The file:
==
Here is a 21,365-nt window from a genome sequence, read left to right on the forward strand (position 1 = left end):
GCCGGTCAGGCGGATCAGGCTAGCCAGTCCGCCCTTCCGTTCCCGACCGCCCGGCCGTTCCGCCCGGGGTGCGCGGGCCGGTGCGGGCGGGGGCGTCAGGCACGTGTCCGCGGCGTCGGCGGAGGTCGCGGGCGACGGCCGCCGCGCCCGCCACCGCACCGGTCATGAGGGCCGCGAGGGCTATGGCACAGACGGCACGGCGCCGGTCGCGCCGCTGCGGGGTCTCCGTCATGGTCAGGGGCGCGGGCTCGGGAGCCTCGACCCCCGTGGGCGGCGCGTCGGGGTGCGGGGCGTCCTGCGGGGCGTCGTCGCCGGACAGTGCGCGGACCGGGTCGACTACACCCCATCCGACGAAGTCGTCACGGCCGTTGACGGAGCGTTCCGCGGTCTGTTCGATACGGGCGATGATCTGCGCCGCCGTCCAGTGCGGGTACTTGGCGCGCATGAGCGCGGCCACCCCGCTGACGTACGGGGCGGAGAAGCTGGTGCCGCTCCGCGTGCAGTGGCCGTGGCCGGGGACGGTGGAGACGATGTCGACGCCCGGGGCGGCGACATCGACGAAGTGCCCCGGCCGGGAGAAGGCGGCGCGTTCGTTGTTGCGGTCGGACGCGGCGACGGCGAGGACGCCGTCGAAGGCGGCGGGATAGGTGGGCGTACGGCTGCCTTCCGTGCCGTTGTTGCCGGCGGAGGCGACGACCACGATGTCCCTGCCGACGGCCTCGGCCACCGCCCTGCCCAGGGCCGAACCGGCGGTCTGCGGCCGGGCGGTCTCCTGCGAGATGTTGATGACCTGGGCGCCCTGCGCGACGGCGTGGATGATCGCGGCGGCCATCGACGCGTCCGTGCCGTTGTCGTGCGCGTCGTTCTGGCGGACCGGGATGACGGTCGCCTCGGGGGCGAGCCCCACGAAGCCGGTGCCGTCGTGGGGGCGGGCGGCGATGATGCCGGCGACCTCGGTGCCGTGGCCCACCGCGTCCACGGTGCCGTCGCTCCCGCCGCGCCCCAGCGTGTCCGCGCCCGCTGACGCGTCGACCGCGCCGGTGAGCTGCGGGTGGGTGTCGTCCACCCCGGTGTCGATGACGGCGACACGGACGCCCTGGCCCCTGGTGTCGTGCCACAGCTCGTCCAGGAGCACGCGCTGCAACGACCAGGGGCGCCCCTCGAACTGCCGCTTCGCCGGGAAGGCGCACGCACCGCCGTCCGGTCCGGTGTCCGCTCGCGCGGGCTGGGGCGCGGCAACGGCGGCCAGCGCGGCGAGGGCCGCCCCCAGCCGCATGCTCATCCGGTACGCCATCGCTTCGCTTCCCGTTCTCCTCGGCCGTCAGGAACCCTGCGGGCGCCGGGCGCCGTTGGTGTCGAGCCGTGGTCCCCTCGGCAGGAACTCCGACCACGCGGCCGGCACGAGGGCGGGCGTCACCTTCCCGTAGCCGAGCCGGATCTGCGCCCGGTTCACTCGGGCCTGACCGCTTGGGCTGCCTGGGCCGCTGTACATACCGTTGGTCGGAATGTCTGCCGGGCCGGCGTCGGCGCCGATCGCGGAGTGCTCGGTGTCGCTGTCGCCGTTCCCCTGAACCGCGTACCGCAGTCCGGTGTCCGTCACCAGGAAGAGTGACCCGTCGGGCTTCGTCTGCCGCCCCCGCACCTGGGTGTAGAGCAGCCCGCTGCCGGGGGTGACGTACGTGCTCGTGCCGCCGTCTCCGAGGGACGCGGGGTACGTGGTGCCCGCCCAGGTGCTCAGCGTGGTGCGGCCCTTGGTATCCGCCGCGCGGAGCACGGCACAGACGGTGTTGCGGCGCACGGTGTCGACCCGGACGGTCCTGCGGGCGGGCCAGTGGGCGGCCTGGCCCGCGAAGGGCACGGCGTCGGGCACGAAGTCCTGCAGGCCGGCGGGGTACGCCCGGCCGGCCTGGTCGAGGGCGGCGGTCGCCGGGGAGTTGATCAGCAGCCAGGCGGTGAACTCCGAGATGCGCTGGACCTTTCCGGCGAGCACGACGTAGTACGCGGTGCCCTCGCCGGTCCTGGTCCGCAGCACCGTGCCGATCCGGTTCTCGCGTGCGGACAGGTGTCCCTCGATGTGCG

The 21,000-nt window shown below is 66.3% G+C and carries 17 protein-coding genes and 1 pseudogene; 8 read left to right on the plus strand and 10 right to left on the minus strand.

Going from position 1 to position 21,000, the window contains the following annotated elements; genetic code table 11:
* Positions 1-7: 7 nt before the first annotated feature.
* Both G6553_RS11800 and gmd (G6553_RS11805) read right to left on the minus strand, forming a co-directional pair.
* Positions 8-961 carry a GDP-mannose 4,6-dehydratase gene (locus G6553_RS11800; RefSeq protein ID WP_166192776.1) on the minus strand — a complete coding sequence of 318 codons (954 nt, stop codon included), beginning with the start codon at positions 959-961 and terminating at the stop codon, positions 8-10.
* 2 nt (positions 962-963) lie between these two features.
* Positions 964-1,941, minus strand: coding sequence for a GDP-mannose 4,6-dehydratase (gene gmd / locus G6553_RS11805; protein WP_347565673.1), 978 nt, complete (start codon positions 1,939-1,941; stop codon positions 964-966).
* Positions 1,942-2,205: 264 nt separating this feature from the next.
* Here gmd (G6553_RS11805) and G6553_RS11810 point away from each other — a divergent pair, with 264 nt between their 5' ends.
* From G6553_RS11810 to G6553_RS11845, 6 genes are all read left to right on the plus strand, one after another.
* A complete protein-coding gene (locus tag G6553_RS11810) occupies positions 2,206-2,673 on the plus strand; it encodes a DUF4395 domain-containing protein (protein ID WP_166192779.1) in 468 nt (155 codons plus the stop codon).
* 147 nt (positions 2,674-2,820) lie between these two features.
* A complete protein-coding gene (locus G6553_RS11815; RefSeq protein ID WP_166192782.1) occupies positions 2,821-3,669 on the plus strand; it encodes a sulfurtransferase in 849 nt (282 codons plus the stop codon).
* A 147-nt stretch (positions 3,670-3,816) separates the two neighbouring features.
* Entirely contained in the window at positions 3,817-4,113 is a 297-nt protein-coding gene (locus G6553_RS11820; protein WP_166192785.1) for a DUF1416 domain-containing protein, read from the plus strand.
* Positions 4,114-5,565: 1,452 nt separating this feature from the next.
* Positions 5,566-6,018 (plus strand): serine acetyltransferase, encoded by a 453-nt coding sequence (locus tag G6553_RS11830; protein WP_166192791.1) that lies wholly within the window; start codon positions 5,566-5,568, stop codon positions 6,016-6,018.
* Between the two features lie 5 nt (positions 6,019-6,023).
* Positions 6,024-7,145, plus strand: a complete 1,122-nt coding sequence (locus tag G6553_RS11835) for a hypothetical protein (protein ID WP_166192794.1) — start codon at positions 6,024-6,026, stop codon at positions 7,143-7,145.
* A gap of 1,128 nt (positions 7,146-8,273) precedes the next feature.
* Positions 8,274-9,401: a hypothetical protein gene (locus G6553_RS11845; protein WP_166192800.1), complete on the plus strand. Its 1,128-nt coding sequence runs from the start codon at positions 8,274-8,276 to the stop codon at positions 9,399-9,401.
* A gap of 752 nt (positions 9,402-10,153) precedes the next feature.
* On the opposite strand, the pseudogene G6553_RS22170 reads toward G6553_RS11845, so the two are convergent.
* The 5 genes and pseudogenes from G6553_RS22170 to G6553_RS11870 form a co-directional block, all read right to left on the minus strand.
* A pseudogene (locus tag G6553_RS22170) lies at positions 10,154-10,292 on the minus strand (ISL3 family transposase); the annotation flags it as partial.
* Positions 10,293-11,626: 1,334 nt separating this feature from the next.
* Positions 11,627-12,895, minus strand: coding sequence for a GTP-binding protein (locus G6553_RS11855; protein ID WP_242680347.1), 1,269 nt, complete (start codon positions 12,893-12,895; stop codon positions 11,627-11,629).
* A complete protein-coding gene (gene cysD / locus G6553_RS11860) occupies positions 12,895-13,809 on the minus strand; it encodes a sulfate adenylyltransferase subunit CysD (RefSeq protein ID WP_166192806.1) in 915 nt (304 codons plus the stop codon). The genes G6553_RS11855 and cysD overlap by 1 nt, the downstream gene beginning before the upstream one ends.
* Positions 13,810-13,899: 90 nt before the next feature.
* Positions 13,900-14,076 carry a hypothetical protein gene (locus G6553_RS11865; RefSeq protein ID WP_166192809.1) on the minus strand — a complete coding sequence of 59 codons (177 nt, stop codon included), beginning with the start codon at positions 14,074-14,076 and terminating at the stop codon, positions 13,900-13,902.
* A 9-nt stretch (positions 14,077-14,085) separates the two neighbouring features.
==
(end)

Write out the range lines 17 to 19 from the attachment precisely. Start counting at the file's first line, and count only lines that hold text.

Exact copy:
* Entirely contained in the window at positions 3,817-4,113 is a 297-nt protein-coding gene (locus G6553_RS11820; protein WP_166192785.1) for a DUF1416 domain-containing protein, read from the plus strand.
* Positions 4,114-5,565: 1,452 nt separating this feature from the next.
* Positions 5,566-6,018 (plus strand): serine acetyltransferase, encoded by a 453-nt coding sequence (locus tag G6553_RS11830; protein WP_166192791.1) that lies wholly within the window; start codon positions 5,566-5,568, stop codon positions 6,016-6,018.